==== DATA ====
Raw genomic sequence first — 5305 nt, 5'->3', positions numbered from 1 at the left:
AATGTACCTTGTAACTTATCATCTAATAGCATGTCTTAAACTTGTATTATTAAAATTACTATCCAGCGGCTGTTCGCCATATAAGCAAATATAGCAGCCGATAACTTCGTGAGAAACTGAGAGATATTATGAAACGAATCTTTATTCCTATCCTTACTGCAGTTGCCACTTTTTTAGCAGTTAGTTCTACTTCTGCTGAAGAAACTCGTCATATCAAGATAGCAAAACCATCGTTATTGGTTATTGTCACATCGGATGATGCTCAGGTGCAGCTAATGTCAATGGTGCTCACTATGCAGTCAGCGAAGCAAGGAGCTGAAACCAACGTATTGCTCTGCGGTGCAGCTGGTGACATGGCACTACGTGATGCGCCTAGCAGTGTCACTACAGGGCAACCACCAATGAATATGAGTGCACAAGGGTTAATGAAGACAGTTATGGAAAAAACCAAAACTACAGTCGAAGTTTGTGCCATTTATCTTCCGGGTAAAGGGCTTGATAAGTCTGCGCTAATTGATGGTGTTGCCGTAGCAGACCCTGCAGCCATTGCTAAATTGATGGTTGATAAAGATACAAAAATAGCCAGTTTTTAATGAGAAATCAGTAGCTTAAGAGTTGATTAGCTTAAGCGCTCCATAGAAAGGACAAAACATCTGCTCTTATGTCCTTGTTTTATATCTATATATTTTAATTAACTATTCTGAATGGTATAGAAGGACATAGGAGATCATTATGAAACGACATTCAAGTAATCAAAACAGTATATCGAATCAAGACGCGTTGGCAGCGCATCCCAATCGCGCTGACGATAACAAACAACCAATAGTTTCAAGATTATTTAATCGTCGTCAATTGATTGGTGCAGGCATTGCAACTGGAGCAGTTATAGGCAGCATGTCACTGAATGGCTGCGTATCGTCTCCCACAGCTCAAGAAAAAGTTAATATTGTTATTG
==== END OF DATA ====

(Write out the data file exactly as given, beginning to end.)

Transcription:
Raw genomic sequence first — 5305 nt, 5'->3', positions numbered from 1 at the left:
AATGTACCTTGTAACTTATCATCTAATAGCATGTCTTAAACTTGTATTATTAAAATTACTATCCAGCGGCTGTTCGCCATATAAGCAAATATAGCAGCCGATAACTTCGTGAGAAACTGAGAGATATTATGAAACGAATCTTTATTCCTATCCTTACTGCAGTTGCCACTTTTTTAGCAGTTAGTTCTACTTCTGCTGAAGAAACTCGTCATATCAAGATAGCAAAACCATCGTTATTGGTTATTGTCACATCGGATGATGCTCAGGTGCAGCTAATGTCAATGGTGCTCACTATGCAGTCAGCGAAGCAAGGAGCTGAAACCAACGTATTGCTCTGCGGTGCAGCTGGTGACATGGCACTACGTGATGCGCCTAGCAGTGTCACTACAGGGCAACCACCAATGAATATGAGTGCACAAGGGTTAATGAAGACAGTTATGGAAAAAACCAAAACTACAGTCGAAGTTTGTGCCATTTATCTTCCGGGTAAAGGGCTTGATAAGTCTGCGCTAATTGATGGTGTTGCCGTAGCAGACCCTGCAGCCATTGCTAAATTGATGGTTGATAAAGATACAAAAATAGCCAGTTTTTAATGAGAAATCAGTAGCTTAAGAGTTGATTAGCTTAAGCGCTCCATAGAAAGGACAAAACATCTGCTCTTATGTCCTTGTTTTATATCTATATATTTTAATTAACTATTCTGAATGGTATAGAAGGACATAGGAGATCATTATGAAACGACATTCAAGTAATCAAAACAGTATATCGAATCAAGACGCGTTGGCAGCGCATCCCAATCGCGCTGACGATAACAAACAACCAATAGTTTCAAGATTATTTAATCGTCGTCAATTGATTGGTGCAGGCATTGCAACTGGAGCAGTTATAGGCAGCATGTCACTGAATGGCTGCGTATCGTCTCCCACAGCTCAAGAAAAAGTTAATATTGTTATTG